Why do cities run development cooperation?
Thick: Many community partnerships in Europe have existed for decades and have been initiated by dedicated individuals. Frequently there was a cultural exchange at the beginning, such as the mutual visit of music clubs. The participants got to know the reality of life in their twin cities, which often led to smaller aid projects. Today, there are numerous municipalities in Germany that are involved in development policy. An important boost came about ten years ago when the federal and state governments decided to promote development cooperation at the local level. Later, the discussion and new funding guidelines around the Sustainable Development Goals (SDG) helped raise awareness of global issues among communities. Municipalities can apply for development and climate partnerships funded by the Ministry of Development. There is even an own institution for this, which provides advice and coordination.
What does this commitment look like?
Thick: German cities are mainly involved in climate protection projects and climate-friendly municipal development, and there are also many support programs here. Public services are also an important topic, with projects in the field of water, wastewater, the expansion of voluntary fire service, energy supply or civil protection.
Where are cities strong?
Thick: In my opinion, the strength of the local level is that - compared to the national level - there is more of a dialogue at eye level, it is about mutual consultation and exchange. After all, administrative workers around the world are facing similar problems, including lack of affordable housing, environmental pollution, too much traffic and much more. But for this exchange to succeed, it needs something more. It seems important to me that partner municipalities have common ground. This does not necessarily have to be the same number of inhabitants. For example, defining two places as tourism destinations can be a good basis. Historical similarities, such as the political transformation process of post-socialist countries, can be an occasion for communal exchange. Another success factor are individuals who are committed and committed - not only at the administrative level but also in civil society. And of course, it's about municipal capacity to act. Even cities in richer countries do not always have the resources to operate in a developing country. Such a commitment is freestyle, not compulsory. In my opinion, subsidies are elementary.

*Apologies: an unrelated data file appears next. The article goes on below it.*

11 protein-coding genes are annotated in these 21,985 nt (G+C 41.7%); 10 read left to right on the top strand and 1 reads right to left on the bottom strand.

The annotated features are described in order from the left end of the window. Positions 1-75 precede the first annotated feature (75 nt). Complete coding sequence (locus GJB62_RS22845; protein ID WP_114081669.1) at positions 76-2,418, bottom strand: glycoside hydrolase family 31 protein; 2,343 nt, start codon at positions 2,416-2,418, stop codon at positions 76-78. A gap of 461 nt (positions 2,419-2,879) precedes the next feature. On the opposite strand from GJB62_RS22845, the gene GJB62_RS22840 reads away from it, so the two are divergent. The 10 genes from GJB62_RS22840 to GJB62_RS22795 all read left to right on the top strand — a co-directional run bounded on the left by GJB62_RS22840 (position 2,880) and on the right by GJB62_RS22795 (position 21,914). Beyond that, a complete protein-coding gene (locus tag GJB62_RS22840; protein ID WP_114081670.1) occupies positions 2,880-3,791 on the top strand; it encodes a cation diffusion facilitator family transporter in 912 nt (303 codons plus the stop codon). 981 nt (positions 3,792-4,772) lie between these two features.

Do cities in rich countries benefit from a development partnership?
Thick: Know-how and funds often flow mainly from the richer to the poorer countries. Nevertheless, the learning process is not one-sided. Generally, because urban societies in wealthier countries are becoming more sensitive to global issues. Above all, because valuable reflection processes are set in motion. Administrative officials from a small town in Hesse, for example, have implemented fire protection in a Ukrainian twin town that did not exist there. On the spot, they became aware of the meaning and nonsense of their own formalized administrative behavior, a higher degree of flexibility was suddenly necessary. In Europe, existing infrastructures also require technological and organizational path dependencies. In a developing country, this often does not exist, there you skip technologies and, for example, you start with electromobility. This leapfrogging can be inspiring and motivating for administrative staff to collaborate on international projects!